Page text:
|Meylekh Viswanath at the Bara Imambara mosque in Lucknow, India, last year.|
If there are two defining characteristics of my identity, it’s the fact that I am Indian and that I am Jewish.
For the last several years, in an effort to better understand my Indianness and my Jewishness, I have spent a fair part of each summer traveling in India and spending time with Indian Jews in Kerala, in and around Bombay, in Calcutta, in Israel, and elsewhere.
In the summer of 2012, I decided to travel to India to explore a part of India that’s a mystery to most Indians, and at the same time to visit a people who claim Jewish antecedents. The Bnei Menashe, a group of about 7,000 souls in the northeast Indian state of Mizoram, claim to be Jews who came to India via China. They actually are part of a larger group of people called Mizo, who number more than one million.
About 60 years ago, one of the Mizo leaders received a vision that he interpreted as a directive to bring his people back to their ancient religion. An organization called Amishav took up their case and worked to convert the group to Orthodox Judaism. More recently, another group, Shavei Israel, has worked to prepare the Bnei Menashe for conversion and emigration to Israel.
About 1,700 Bnei Menashe made aliyah over the decade, but further emigration had been held up for various reasons. In November 2012, the Israeli government finally gave permission for the rest of the community to make aliyah.
Since then, small groups of Bnei Menashe have made their way to Israel; late last year, Israel’s interior ministry allowed 889 Mizos from Mizoram and another Indian state, Manipur, to undertake the journey back to Zion.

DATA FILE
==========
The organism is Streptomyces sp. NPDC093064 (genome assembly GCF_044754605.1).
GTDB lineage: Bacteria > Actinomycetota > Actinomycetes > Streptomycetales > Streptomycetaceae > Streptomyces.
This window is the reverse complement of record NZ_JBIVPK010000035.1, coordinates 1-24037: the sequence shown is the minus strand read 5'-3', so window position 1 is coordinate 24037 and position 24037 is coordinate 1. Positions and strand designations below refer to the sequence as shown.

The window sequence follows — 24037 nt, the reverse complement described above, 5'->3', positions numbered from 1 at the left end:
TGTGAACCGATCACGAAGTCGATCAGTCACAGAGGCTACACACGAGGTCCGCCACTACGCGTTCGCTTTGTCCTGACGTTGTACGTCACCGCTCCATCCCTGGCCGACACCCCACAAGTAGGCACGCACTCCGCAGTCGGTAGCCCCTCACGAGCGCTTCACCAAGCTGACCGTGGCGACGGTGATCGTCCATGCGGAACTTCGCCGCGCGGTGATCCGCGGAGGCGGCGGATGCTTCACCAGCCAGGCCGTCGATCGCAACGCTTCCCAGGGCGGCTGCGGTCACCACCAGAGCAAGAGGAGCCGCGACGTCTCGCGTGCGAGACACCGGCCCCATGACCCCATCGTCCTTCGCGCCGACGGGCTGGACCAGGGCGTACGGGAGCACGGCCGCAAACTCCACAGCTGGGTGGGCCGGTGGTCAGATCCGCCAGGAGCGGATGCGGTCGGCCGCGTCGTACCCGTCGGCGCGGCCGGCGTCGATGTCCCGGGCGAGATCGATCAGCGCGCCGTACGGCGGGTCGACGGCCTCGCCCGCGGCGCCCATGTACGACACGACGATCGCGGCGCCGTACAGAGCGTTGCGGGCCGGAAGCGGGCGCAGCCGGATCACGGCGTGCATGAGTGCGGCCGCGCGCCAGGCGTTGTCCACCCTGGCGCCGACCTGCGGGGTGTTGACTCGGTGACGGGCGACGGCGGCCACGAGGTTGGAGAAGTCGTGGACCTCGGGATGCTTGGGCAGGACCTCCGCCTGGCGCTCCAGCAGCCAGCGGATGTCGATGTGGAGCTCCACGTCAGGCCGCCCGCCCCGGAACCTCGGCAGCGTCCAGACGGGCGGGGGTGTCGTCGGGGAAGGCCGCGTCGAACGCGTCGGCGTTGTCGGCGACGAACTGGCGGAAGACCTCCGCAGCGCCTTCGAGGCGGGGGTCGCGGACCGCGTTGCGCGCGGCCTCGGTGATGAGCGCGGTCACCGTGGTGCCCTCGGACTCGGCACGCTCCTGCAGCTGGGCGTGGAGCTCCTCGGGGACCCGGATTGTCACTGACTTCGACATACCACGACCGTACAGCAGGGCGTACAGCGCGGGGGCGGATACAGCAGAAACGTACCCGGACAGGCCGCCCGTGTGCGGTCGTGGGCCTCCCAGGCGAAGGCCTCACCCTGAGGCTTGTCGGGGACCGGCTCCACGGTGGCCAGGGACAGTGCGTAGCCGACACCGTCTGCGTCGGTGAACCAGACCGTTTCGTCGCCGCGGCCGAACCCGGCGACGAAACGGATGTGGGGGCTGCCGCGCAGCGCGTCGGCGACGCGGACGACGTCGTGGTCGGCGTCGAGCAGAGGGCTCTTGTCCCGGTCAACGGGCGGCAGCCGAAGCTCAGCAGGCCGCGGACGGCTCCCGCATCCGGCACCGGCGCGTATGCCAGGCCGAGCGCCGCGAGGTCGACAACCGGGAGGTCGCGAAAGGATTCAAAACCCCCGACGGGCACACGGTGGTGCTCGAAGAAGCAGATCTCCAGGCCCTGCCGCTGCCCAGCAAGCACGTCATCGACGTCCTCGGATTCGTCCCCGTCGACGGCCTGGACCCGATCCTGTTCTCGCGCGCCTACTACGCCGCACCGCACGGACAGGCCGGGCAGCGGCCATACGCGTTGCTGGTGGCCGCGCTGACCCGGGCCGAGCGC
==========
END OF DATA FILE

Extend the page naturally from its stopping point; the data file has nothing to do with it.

The northeastern part of India is unlike any of the country’s other regions. The people belong to tribes that are very different from the rest of India physically, culturally, and in the languages that they speak.
I flew out from Calcutta to a place called Agartala, the capital of the state of Tripura. After spending some time with a friend in a small town a four hour’s drive from Tripura, I started off for Aizawl, the capital of Mizoram, where a group of Bnei Menashe lives. The first part of my journey was a 10-hour bus ride to Shillong in the state of Meghalaya. Then I took another bus from Shillong on a Thursday evening, at about 6. I was headed to Aizawl.
This was the beginning of many exciting experiences.
At about midnight we arrived at the border of Mizoram state. I then discovered that because of the political instability in that part of India I needed a special pass to enter Mizoram. I didn’t have one. I worried about being sent back after traveling all this way, and, moreover, being stuck for Shabbat.
Fortunately, nobody actually checked for permits, and after an agonizing 10 minutes at the checkpoint we were allowed to leave. But at about 11 in the morning, when we were still about three hours from Aizawl, the bus came to a complete halt. We found ourselves at the back of a long line of buses and trucks. Apparently there had been a landslide, which would have to be cleared before we could proceed. It wouldn’t be until Saturday morning that we would reach Aizawl.
Fortunately, one of my fellow travelers found a taxi that would take us to Aizawl by an alternate route. I got there at about 3 p.m., in time for Shabbat.
One of my contacts in Aizawl, a Mizo Presbyterian woman by the name of Zaii, welcomed me at my hotel and showed me how to get to the Bnei Menashe community center, a seven-story building perched on a hillside on a winding street. About 40 or 50 men and an equal number of women had gathered for Shabbat prayers.